I still have to be careful. I am allowed chocolate on my programme. A Creme Egg is 9 syns and I’m allowed 15 a day. A couple of weeks ago I bought the 4 for £1 special and, of course, ate them all the same day. It’s a hard lesson to learn but I think I’ve finally got it. If I am going to treat myself to chocolate – no 2 for 1 specials or anything like that. Just buy what I want/am allowed even if it costs more.

  2. Hi.
    Really keep in mind that last thought about not letting the wedding and honeymoon send you backwards.
    Unfortunately I did and put on almost 7 kg before I woke up to myself.
    I know you can do it : )

  3. Without any intention to underestimate the Body’s hard work, I am totally persuaded that both the “before” and “after” stages, and pretty much the precious “inbetween” actually, are all hard works of the mind. Of the heart. And the soul. And you are a champ in all!

    I am so much like you about food. Taste is one, but the texture of things has always been an almost secual exprerience for me. When the texture is what I want at the time, you will hear me moan and sigh.

    Through the BOB awards thingy I discovered cooking blogs. And I am amazed with some women and the 3 course elaborate and rich meals they cook every day. Meals to die for. They are all incredibly slim you know. When they put the pics of their creations on their blog, usually taken just when they serve them and just before they eat them, I am amazed.

    You see almost as much as a handful of pasta in a big plate, a small bowl of an extemely creamy and rich soup, and a piece of hazelnut brownie as small as 3 pinky fingers next to each other. And they describe each and every mouthful in such a way!

    I used to eat my pasta in the salad bowl, and it took me the same amount of time it took A. to eat a normal serving. And a brownie for four was consumed afterwards. Then, I ate some olives, because … hey! Too sweet…I needed some balance.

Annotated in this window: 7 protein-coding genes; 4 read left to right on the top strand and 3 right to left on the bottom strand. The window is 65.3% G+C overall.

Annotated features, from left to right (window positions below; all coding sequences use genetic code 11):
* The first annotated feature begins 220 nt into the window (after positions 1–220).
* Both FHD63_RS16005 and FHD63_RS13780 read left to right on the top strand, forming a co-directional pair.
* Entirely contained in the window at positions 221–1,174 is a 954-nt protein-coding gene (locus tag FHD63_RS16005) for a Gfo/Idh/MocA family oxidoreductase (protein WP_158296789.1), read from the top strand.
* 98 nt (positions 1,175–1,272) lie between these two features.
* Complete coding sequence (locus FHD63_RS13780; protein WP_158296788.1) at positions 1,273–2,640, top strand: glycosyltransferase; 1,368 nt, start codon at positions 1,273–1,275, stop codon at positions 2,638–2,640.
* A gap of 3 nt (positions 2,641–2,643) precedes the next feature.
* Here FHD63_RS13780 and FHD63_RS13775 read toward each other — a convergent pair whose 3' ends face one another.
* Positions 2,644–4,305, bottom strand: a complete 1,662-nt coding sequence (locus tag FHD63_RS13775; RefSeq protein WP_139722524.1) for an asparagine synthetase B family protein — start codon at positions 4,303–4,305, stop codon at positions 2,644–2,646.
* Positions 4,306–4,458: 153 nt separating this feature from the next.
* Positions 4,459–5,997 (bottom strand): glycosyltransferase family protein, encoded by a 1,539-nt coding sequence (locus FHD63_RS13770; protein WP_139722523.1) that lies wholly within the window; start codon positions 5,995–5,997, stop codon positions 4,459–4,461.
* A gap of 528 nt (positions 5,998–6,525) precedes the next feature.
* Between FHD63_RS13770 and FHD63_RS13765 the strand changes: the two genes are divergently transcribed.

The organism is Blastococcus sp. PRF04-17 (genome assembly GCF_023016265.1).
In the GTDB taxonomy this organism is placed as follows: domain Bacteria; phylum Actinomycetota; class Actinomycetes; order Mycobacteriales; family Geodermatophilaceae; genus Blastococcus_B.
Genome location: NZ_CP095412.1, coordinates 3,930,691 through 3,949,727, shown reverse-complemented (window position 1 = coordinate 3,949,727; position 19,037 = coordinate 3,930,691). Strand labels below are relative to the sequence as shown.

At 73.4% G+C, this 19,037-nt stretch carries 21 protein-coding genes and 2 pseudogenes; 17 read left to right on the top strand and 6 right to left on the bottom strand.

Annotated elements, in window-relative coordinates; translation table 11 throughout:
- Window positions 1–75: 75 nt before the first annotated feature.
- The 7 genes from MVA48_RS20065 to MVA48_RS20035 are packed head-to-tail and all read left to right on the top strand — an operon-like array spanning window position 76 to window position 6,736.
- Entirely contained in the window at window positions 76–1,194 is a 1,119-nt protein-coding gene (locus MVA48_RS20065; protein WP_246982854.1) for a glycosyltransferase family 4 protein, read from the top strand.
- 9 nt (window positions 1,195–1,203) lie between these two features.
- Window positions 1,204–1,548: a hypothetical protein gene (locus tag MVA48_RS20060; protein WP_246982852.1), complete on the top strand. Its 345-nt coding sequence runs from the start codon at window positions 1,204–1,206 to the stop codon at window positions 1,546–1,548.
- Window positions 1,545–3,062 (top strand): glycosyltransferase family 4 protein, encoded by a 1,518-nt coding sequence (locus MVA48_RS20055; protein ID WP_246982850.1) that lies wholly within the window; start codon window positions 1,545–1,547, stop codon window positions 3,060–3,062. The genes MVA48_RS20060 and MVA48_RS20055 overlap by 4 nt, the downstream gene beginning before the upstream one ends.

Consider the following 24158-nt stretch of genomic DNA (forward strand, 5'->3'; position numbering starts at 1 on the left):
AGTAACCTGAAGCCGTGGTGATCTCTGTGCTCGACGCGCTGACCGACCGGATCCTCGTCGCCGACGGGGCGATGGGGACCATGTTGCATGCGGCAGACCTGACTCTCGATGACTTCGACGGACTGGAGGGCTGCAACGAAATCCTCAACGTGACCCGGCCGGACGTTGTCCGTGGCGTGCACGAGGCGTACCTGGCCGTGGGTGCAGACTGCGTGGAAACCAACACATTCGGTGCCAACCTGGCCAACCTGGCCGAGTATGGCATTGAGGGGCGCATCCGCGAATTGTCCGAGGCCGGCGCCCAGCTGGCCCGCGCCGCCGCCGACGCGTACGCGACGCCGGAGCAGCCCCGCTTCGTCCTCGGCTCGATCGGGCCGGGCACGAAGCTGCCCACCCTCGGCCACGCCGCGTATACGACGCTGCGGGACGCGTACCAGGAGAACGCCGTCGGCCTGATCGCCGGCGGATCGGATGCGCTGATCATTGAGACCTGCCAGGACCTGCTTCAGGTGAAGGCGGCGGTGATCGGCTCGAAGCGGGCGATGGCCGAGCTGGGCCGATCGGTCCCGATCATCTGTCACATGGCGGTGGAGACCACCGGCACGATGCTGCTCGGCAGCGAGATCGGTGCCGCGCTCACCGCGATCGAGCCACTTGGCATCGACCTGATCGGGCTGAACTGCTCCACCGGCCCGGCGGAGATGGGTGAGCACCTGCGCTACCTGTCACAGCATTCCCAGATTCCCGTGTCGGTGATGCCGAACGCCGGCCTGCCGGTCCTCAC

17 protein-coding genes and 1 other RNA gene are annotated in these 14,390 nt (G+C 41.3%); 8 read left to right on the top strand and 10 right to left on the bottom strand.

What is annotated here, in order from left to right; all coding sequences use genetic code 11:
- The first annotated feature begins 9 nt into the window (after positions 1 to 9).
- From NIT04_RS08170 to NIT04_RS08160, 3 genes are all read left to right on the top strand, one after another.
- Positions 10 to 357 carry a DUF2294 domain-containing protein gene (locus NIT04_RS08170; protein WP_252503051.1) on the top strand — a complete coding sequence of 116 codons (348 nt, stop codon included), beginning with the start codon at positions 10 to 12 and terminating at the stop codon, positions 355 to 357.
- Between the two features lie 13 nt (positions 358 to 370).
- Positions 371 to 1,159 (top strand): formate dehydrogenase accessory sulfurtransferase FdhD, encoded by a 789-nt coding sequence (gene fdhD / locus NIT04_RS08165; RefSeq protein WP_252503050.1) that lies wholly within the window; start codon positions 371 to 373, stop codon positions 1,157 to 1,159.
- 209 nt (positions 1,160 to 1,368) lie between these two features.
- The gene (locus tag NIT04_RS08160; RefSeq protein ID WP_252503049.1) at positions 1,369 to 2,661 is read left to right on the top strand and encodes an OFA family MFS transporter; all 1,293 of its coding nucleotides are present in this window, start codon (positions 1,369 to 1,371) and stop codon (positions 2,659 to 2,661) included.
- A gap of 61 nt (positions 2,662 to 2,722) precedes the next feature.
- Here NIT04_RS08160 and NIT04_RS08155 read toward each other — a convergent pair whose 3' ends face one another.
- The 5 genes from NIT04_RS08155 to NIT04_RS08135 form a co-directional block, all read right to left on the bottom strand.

4. I just wanted to say how much I appreciate your writing and how excited I am for you and your upcoming wedding! I can really relate to your words and you are a constant source of inspiration to me…and you’re definitely living in the AFTER shot already. My eating has definitely been “disordered” most of my life — when I was young I used to sneak food and binge on it when my parents were out of the house. I was a very secret eater and even now I feel embarrassed eating in front of my dad, even though my habits and my self-esteem are a lot better. But I hate the way that eating controls my life and the way that I feel that my weight is an impediment to all the things that I want. I have never been free of this feeling but I’m making slow steps — and I’ll be busting my ass tonight at the gym!

    And no more chocolate ice cream for me this week….

  5. I love your blog, Dietgirl, thanks so much and congratulations on your marriage and the fact that you did so well getting your dress.
    The chocolate cake moved me to comment, when I was young I used to eat my Mum’s (iced) choc cake with cream before breakfast. It was even better when the cake had been in the frig. Those were the days, and I was skinny as!

  6. Hey! We’re weight buddies! Wednesday morning I weighed in at 89.4 kg’s. And I’m just a bit taller than you at 174.5 cm, so we’re BMI buddies as well.

  7. Have you read “Passing for Thin : Losing Half My Weight and Finding My Self” by Frances Kuffel ?

    Its on my to-read list…

  8. Such a great entry. It’s fantastic how far you’ve come, not just physically, but mentally. To recognise now that you can slip into that behaviour means you can recognise how to avoid it. A huge step. Well done.

  9. i agree 200%! My “life change” went from obsessing about food in a bad way to obsessing about it in a good way. I used to think, “How many chocolate bars can I afford to buy with my money before not having enough for rent?” now i say, “how may points can i use on chocolate and still have enough for something nutricious”. This entry was a real wake up call for me.

    thanx!

    ps – how is bagpipes chanter holding up? Hopefully it is not getting prewedding jitters???? ; )